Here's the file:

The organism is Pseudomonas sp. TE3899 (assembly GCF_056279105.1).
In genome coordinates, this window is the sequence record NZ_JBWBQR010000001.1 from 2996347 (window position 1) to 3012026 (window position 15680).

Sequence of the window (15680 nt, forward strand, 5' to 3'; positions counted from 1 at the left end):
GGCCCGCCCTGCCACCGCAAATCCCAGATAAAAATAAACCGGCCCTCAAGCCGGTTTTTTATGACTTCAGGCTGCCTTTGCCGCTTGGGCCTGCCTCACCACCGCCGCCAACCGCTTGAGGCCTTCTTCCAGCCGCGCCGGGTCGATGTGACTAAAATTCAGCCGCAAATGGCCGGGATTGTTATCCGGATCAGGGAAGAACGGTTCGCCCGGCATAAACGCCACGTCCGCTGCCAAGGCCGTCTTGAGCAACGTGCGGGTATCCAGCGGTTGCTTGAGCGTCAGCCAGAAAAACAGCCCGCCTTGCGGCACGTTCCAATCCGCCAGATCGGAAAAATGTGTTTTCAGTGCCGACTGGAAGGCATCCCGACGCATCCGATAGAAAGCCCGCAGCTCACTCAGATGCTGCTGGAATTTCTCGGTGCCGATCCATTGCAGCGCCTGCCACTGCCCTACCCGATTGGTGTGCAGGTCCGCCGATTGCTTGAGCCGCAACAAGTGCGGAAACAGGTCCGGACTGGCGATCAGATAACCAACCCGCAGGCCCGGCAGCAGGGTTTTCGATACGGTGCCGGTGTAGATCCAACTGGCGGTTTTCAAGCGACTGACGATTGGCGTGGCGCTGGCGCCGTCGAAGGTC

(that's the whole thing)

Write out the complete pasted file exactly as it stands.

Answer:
The organism is Pseudomonas sp. TE3899 (assembly GCF_056279105.1).
In genome coordinates, this window is the sequence record NZ_JBWBQR010000001.1 from 2996347 (window position 1) to 3012026 (window position 15680).

Sequence of the window (15680 nt, forward strand, 5' to 3'; positions counted from 1 at the left end):
GGCCCGCCCTGCCACCGCAAATCCCAGATAAAAATAAACCGGCCCTCAAGCCGGTTTTTTATGACTTCAGGCTGCCTTTGCCGCTTGGGCCTGCCTCACCACCGCCGCCAACCGCTTGAGGCCTTCTTCCAGCCGCGCCGGGTCGATGTGACTAAAATTCAGCCGCAAATGGCCGGGATTGTTATCCGGATCAGGGAAGAACGGTTCGCCCGGCATAAACGCCACGTCCGCTGCCAAGGCCGTCTTGAGCAACGTGCGGGTATCCAGCGGTTGCTTGAGCGTCAGCCAGAAAAACAGCCCGCCTTGCGGCACGTTCCAATCCGCCAGATCGGAAAAATGTGTTTTCAGTGCCGACTGGAAGGCATCCCGACGCATCCGATAGAAAGCCCGCAGCTCACTCAGATGCTGCTGGAATTTCTCGGTGCCGATCCATTGCAGCGCCTGCCACTGCCCTACCCGATTGGTGTGCAGGTCCGCCGATTGCTTGAGCCGCAACAAGTGCGGAAACAGGTCCGGACTGGCGATCAGATAACCAACCCGCAGGCCCGGCAGCAGGGTTTTCGATACGGTGCCGGTGTAGATCCAACTGGCGGTTTTCAAGCGACTGACGATTGGCGTGGCGCTGGCGCCGTCGAAGGTC